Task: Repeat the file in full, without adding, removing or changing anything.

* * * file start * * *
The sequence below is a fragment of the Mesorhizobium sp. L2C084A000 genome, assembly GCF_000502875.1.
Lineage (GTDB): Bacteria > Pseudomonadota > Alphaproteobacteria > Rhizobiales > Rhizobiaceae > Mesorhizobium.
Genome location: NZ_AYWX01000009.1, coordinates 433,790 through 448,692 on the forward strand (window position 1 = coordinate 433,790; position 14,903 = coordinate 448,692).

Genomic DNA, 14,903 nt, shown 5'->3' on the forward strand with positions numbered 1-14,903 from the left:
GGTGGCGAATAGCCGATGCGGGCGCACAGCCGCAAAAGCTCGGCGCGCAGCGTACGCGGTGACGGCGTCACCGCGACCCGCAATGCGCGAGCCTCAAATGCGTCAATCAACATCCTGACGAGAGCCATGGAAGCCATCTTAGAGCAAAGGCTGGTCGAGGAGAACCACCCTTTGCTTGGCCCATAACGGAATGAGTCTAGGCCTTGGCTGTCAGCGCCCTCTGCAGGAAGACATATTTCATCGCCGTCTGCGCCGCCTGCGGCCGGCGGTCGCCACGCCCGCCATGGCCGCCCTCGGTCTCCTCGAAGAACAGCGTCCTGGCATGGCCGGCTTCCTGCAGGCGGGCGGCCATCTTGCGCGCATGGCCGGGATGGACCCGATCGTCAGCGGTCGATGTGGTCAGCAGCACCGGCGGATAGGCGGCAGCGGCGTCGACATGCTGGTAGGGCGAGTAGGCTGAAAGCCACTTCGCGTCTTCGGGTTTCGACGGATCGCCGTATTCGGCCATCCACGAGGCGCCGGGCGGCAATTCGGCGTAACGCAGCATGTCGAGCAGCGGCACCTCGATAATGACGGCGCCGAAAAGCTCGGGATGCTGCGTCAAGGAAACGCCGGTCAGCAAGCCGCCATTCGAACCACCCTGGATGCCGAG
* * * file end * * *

The sequence below is a fragment of the Mesorhizobium sp. L2C084A000 genome, assembly GCF_000502875.1.
Lineage (GTDB): Bacteria > Pseudomonadota > Alphaproteobacteria > Rhizobiales > Rhizobiaceae > Mesorhizobium.
Genome location: NZ_AYWX01000009.1, coordinates 433,790 through 448,692 on the forward strand (window position 1 = coordinate 433,790; position 14,903 = coordinate 448,692).

Genomic DNA, 14,903 nt, shown 5'->3' on the forward strand with positions numbered 1-14,903 from the left:
GGTGGCGAATAGCCGATGCGGGCGCACAGCCGCAAAAGCTCGGCGCGCAGCGTACGCGGTGACGGCGTCACCGCGACCCGCAATGCGCGAGCCTCAAATGCGTCAATCAACATCCTGACGAGAGCCATGGAAGCCATCTTAGAGCAAAGGCTGGTCGAGGAGAACCACCCTTTGCTTGGCCCATAACGGAATGAGTCTAGGCCTTGGCTGTCAGCGCCCTCTGCAGGAAGACATATTTCATCGCCGTCTGCGCCGCCTGCGGCCGGCGGTCGCCACGCCCGCCATGGCCGCCCTCGGTCTCCTCGAAGAACAGCGTCCTGGCATGGCCGGCTTCCTGCAGGCGGGCGGCCATCTTGCGCGCATGGCCGGGATGGACCCGATCGTCAGCGGTCGATGTGGTCAGCAGCACCGGCGGATAGGCGGCAGCGGCGTCGACATGCTGGTAGGGCGAGTAGGCTGAAAGCCACTTCGCGTCTTCGGGTTTCGACGGATCGCCGTATTCGGCCATCCACGAGGCGCCGGGCGGCAATTCGGCGTAACGCAGCATGTCGAGCAGCGGCACCTCGATAATGACGGCGCCGAAAAGCTCGGGATGCTGCGTCAAGGAAACGCCGGTCAGCAAGCCGCCATTCGAACCACCCTGGATGCCGAG